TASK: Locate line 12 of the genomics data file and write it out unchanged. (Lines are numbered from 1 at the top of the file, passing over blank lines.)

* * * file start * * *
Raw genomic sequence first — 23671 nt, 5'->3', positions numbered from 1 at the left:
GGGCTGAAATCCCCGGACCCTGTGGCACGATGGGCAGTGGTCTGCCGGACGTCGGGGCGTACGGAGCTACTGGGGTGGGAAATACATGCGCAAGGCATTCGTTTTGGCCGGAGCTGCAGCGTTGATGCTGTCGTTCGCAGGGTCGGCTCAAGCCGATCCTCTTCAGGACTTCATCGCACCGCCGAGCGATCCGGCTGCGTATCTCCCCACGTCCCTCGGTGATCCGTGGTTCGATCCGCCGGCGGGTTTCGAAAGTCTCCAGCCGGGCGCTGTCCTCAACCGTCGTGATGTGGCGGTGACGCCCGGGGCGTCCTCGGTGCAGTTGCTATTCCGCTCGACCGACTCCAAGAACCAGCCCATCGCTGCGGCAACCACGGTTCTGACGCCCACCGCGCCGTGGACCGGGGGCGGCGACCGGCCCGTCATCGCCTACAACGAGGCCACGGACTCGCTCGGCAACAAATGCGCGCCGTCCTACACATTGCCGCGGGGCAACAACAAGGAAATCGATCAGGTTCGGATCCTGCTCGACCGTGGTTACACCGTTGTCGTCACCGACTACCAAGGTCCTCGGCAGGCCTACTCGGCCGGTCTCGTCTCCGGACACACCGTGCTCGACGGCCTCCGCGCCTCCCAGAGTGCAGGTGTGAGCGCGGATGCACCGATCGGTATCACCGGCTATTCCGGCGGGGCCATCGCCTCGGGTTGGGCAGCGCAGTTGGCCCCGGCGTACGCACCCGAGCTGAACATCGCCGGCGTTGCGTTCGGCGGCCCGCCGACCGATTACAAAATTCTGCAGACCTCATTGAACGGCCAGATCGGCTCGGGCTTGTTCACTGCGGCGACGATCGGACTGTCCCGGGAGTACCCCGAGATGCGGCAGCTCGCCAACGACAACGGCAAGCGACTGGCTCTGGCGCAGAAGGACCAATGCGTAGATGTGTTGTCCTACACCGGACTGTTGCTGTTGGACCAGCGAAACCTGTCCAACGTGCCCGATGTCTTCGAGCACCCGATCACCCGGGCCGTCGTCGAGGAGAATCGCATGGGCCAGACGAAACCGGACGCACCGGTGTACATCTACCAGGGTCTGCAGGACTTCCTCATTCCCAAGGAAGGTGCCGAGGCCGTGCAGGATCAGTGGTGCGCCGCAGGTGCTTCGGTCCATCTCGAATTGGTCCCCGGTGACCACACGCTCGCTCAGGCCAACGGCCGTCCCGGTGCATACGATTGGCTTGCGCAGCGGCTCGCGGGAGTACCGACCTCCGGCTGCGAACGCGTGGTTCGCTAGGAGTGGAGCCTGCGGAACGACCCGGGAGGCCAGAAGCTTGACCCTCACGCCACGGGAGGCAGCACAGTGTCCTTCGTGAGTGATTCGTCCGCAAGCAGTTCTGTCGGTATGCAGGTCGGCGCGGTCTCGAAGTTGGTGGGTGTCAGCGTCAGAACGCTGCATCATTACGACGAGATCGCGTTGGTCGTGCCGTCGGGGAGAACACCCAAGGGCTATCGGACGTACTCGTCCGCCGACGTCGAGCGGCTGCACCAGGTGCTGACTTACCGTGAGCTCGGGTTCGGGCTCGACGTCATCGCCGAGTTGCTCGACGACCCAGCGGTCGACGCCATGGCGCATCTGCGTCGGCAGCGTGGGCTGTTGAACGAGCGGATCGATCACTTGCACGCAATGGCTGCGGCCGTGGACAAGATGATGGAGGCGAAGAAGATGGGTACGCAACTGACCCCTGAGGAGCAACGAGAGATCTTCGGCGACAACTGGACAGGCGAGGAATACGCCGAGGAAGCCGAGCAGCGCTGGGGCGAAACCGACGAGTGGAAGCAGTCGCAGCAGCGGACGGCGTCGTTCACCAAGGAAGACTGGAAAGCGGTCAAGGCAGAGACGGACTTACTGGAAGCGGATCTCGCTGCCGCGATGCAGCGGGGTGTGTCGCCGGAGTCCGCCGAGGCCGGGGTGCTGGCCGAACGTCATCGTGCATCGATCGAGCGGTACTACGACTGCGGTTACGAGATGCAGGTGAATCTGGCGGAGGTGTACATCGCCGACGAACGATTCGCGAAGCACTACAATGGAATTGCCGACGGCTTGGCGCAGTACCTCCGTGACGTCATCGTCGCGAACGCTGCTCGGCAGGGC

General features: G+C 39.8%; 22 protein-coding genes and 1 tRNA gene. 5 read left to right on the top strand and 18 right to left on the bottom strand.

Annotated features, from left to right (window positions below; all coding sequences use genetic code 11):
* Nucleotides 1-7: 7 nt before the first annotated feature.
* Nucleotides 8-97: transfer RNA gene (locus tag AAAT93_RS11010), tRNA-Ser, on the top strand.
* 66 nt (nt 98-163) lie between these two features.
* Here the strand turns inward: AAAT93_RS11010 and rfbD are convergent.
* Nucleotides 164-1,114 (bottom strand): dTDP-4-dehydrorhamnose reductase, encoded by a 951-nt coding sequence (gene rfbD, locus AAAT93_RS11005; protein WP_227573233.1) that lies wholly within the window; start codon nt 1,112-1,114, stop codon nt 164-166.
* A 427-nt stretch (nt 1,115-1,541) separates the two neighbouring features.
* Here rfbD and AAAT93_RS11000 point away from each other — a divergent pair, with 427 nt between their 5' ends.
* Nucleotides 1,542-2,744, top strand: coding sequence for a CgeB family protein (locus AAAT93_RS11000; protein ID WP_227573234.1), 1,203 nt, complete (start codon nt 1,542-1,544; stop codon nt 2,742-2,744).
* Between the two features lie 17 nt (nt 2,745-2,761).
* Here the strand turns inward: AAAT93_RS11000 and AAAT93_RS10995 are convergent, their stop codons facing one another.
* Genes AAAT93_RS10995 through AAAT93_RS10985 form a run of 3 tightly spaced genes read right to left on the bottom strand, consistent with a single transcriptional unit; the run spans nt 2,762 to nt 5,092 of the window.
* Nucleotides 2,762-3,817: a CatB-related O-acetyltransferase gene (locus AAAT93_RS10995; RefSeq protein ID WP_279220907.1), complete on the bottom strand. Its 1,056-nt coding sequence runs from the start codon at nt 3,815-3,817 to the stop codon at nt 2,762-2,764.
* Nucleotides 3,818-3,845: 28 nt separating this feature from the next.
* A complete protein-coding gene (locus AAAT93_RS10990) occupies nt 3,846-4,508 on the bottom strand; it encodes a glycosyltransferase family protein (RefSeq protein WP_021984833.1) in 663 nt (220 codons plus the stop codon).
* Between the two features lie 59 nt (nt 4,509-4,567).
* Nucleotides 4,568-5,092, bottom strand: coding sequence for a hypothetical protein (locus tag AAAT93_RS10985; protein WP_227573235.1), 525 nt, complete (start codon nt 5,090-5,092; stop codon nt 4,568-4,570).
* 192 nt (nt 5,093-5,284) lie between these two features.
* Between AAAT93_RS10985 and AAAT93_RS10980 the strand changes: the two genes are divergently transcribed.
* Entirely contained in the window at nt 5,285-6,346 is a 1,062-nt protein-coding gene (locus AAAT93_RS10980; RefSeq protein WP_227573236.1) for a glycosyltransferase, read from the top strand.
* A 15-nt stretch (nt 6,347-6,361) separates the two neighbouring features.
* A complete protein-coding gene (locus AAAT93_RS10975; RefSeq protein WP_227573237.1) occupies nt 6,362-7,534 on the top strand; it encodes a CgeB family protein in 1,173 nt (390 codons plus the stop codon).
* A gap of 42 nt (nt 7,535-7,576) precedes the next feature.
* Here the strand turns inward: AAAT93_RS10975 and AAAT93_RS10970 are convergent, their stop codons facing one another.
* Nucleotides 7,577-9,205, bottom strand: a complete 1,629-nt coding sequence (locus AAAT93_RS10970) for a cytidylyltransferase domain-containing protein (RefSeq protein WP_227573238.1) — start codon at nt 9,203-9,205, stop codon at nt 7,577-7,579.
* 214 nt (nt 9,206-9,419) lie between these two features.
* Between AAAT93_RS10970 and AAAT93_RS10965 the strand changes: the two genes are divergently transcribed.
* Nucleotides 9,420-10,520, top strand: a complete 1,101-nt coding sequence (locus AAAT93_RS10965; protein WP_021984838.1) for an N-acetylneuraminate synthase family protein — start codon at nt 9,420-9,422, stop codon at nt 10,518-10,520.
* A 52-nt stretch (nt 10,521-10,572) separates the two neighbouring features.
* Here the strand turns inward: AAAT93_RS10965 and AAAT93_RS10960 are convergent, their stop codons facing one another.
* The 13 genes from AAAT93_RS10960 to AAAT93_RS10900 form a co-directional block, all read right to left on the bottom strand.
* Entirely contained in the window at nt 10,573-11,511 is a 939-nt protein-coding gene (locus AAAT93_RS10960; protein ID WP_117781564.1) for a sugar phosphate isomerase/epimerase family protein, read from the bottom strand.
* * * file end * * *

* Nucleotides 1,542-2,744, top strand: coding sequence for a CgeB family protein (locus AAAT93_RS11000; protein ID WP_227573234.1), 1,203 nt, complete (start codon nt 1,542-1,544; stop codon nt 2,742-2,744).